A New Orleans Transplant's Guide to Celebrating Mardi Gras in Chicago Neighborhoods
Amid all the revelry on Mardi Gras day—aka Fat Tuesday, the culminating day of the Carnival season—a common refrain you’ll hear in New Orleans is: “Everywhere else, it’s just Tuesday.”
And no offense to this magnificent city, but at no time has that statement resonated the most as it has while staring out the window of my Chicago office building, shivering next to a space heater and watching ice form on the sidewalks, when Fat Tuesday rolls around. Paczki Day makes for a decent salve, but there’s nothing like spending a weekday unrecognizably costumed and parading around the city, taking part in last-minute indulgences before the cleanse of the Lenten season.
I spent almost every year of my life partaking in Mardi Gras before I moved to Chicago in 2016, and I’m guessing other New Orleans transplants feel the pain of missing the Carnival season while in the dredges of another Midwest winter. And while there’s no place like New Orleans, here are some Chicago neighborhoods where you can catch a bit of the Mardi Gras spirit.
Wicker Park and West Town
While many New Orleans-centric bars and restaurants in Chicago have come and gone, Frontier in West Town is here to stay—at least judging from the standing-room-only crowds that gather for Saints games. I witnessed this myself when I saw the Saints lose (unfairly, I might add) in their final playoff game before the Superbowl.
Chef Brian Jupiter—or Chef Jup as he’s called—is from New Orleans. He told Neighborhoods.com he didn’t intend for Frontier, which is known for whole-animal feasts (which is very Cajun, by the way), to be the de facto “Who Dat” headquarters, but it just sort of happened because the two-story bar and restaurant can accommodate large groups of people. He’s embraced it by hosting brass bands and serving New Orleans food and drinks on Saints game days.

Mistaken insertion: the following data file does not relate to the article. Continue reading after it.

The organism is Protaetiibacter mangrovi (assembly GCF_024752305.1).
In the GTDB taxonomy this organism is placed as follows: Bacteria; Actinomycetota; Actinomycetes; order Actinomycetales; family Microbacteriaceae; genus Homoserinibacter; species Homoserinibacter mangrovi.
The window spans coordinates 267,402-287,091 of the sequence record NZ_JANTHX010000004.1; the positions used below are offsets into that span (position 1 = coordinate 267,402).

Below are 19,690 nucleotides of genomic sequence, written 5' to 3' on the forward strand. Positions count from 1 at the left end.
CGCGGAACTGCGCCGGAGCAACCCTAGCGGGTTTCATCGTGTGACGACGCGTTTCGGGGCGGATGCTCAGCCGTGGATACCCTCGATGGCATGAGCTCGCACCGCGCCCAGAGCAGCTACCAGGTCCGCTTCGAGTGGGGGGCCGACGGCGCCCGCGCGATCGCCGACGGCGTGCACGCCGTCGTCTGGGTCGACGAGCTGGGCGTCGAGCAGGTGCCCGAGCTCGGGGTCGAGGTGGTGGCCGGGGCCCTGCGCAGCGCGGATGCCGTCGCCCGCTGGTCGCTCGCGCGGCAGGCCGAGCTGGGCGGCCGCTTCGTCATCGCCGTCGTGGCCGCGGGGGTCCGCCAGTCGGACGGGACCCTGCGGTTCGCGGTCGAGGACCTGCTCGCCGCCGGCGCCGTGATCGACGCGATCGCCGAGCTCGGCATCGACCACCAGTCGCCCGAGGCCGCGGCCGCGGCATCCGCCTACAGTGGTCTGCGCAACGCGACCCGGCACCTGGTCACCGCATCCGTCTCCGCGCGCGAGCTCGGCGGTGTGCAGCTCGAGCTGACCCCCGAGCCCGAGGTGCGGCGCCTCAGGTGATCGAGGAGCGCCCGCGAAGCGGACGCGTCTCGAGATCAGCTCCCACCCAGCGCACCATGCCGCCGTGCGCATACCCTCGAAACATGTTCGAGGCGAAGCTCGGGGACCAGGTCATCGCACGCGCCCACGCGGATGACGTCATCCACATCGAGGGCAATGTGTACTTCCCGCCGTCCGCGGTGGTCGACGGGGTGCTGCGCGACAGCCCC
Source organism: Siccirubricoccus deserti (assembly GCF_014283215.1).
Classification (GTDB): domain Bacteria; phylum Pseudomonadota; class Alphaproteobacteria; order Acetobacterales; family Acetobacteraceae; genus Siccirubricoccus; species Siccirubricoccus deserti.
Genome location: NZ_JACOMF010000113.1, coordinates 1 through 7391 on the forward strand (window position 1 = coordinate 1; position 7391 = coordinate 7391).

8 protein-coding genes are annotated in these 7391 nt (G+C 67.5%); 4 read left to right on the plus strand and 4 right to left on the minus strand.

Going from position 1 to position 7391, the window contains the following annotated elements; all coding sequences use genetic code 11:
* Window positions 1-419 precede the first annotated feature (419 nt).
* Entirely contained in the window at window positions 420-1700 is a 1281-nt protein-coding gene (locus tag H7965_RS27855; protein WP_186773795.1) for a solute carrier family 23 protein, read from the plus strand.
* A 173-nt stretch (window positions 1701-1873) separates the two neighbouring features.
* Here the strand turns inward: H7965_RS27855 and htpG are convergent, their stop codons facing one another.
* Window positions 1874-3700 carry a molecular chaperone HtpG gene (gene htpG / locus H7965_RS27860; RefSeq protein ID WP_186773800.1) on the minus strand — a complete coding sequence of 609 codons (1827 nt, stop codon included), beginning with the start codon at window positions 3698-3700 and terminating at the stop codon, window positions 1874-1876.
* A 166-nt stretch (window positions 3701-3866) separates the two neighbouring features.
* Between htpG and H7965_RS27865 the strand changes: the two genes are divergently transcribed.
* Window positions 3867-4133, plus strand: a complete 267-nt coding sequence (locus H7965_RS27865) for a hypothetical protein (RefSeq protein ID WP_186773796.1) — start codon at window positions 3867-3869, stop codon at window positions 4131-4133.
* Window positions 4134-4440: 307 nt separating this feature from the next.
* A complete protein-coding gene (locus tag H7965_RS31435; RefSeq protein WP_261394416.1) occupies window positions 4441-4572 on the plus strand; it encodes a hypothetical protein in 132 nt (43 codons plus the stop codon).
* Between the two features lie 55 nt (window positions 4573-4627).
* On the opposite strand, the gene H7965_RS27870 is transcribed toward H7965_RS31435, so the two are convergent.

Jupiter opened the specifically New Orleans-themed Ina Mae Tavern & Packaged Goods, a short walk away in Wicker Park, in summer 2018. Here you can find New Orleans favorites throughout the year like po-boys, beignets, chargrilled oysters, boiled shrimp, and an eggplant-crawfish dish that reminds me of Jazz Fest.
“Ina Mae was a long time in the making,” Jupiter says. “I’ve been trying to do a New Orleans concept for a while."
Both Frontier and Ina Mae have Mardi Gras-themed events on their schedule. Frontier will host a happy hour with $1 oysters and half-priced Hurricanes on Fat Tuesday, followed by an all-you-can-eat shrimp boil with live music, free king cake, and other New Orleans cuisine and drinks like jambalaya, po-boys, and Sazeracs.
Ina Mae will host a “5 Days of Mardi Gras” celebration that begins on Friday, March 1 with a happy hour and live music event. The party extends through the weekend with jazz and blues brunches as well as a Bayou pop-up dinner with a guest chef. On Lundi Gras—the day before Mardi Gras—the bar will offer specials on po-boys and Rex Organization cocktails (named for the venerable Mardi Gras parade). Ina Mae also hosts its own all-you-can-eat shrimp boil on Fat Tuesday.